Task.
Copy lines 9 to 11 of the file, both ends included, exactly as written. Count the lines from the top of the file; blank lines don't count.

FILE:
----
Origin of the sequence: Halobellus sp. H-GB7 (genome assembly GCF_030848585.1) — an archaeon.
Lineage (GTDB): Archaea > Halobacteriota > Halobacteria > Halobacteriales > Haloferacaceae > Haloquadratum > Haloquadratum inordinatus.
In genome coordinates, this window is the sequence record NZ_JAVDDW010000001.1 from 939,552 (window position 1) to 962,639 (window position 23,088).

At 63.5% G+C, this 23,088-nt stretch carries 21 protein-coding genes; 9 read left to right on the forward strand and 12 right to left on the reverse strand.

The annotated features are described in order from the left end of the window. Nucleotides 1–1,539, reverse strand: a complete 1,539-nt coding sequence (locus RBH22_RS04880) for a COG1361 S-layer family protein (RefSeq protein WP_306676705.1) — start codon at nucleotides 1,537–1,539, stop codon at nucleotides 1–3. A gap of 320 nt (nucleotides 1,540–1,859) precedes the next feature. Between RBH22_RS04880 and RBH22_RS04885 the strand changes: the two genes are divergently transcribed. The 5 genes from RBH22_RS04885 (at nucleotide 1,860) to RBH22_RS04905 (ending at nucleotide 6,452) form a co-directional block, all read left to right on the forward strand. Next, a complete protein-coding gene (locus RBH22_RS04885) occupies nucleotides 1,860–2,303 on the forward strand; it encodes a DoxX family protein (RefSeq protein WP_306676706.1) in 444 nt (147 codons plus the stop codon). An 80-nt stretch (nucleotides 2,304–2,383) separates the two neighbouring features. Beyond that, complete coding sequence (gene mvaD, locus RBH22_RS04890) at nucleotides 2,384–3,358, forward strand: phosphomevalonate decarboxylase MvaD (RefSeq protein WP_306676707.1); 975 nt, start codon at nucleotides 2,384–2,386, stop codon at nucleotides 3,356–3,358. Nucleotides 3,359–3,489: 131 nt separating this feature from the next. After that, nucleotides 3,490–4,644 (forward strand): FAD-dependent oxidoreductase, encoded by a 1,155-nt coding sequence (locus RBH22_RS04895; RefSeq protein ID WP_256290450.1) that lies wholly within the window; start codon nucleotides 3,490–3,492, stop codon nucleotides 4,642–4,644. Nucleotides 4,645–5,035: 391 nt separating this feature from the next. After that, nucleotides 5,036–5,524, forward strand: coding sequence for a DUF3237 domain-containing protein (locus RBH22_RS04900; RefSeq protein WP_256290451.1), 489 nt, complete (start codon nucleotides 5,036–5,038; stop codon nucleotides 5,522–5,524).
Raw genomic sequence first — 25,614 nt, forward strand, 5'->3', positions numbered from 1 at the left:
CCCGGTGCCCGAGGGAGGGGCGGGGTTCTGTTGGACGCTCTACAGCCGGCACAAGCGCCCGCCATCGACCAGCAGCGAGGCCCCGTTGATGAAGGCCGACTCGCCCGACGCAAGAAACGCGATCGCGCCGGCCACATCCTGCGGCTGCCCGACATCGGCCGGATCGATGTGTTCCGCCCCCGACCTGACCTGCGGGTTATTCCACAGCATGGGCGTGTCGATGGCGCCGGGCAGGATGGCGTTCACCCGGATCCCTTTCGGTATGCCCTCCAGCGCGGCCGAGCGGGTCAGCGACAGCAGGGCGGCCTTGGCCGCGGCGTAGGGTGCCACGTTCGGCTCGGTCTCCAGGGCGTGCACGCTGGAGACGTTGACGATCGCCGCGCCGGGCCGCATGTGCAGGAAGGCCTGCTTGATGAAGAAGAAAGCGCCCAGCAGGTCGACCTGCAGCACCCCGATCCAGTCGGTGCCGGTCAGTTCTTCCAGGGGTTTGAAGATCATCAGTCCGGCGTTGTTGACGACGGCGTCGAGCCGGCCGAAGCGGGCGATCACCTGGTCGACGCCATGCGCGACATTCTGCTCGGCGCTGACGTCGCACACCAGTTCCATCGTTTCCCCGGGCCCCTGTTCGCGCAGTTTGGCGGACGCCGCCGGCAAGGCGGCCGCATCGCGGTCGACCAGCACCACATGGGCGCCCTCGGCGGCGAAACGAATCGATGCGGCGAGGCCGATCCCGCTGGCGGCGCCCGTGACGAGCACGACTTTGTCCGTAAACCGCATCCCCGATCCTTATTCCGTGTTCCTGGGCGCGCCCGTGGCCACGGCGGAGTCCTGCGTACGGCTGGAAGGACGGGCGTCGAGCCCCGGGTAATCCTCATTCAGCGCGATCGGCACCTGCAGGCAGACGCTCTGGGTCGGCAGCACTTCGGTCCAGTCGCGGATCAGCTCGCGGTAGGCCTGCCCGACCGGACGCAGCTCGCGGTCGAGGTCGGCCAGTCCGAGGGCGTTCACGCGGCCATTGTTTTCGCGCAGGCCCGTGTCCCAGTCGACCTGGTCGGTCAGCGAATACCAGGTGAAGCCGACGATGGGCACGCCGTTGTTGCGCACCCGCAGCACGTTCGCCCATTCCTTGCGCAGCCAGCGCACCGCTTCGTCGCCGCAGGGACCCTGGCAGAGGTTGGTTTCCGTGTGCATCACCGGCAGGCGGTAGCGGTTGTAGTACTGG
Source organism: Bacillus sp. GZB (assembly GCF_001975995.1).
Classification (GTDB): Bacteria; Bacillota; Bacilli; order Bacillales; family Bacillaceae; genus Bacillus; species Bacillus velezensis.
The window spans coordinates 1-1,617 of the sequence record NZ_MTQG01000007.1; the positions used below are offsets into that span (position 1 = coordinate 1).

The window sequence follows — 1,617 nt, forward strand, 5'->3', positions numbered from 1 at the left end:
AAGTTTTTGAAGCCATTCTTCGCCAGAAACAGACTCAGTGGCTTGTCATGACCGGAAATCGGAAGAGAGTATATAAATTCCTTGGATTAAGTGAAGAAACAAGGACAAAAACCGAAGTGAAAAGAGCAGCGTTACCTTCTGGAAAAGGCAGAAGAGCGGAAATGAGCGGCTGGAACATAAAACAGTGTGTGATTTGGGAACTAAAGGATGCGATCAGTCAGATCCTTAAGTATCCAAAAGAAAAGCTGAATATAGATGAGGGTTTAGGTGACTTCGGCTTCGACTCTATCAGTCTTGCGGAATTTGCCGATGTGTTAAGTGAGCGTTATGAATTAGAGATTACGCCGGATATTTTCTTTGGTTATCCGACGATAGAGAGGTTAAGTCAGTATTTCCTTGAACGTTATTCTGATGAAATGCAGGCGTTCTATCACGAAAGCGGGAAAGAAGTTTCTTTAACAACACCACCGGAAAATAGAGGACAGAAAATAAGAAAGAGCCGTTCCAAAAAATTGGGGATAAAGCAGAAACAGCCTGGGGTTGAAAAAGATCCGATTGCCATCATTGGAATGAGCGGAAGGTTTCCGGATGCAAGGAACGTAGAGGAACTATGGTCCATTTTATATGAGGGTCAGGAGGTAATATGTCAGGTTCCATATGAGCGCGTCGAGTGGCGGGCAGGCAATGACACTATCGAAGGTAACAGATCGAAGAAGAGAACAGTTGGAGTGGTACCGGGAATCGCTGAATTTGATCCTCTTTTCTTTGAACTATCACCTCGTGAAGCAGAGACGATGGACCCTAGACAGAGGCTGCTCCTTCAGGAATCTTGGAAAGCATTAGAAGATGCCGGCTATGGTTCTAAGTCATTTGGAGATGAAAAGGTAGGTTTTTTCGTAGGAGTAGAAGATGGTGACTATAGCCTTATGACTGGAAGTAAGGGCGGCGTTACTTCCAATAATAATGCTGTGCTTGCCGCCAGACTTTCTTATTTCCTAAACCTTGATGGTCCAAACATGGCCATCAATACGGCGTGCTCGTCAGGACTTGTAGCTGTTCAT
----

Classification (GTDB): Bacteria; Bacillota; Bacilli; order Bacillales; family Bacillaceae; genus Bacillus; species Bacillus velezensis.
The window spans coordinates 1-1,617 of the sequence record NZ_MTQG01000007.1; the positions used below are offsets into that span (position 1 = coordinate 1).

The window sequence follows — 1,617 nt, forward strand, 5'->3', positions numbered from 1 at the left end: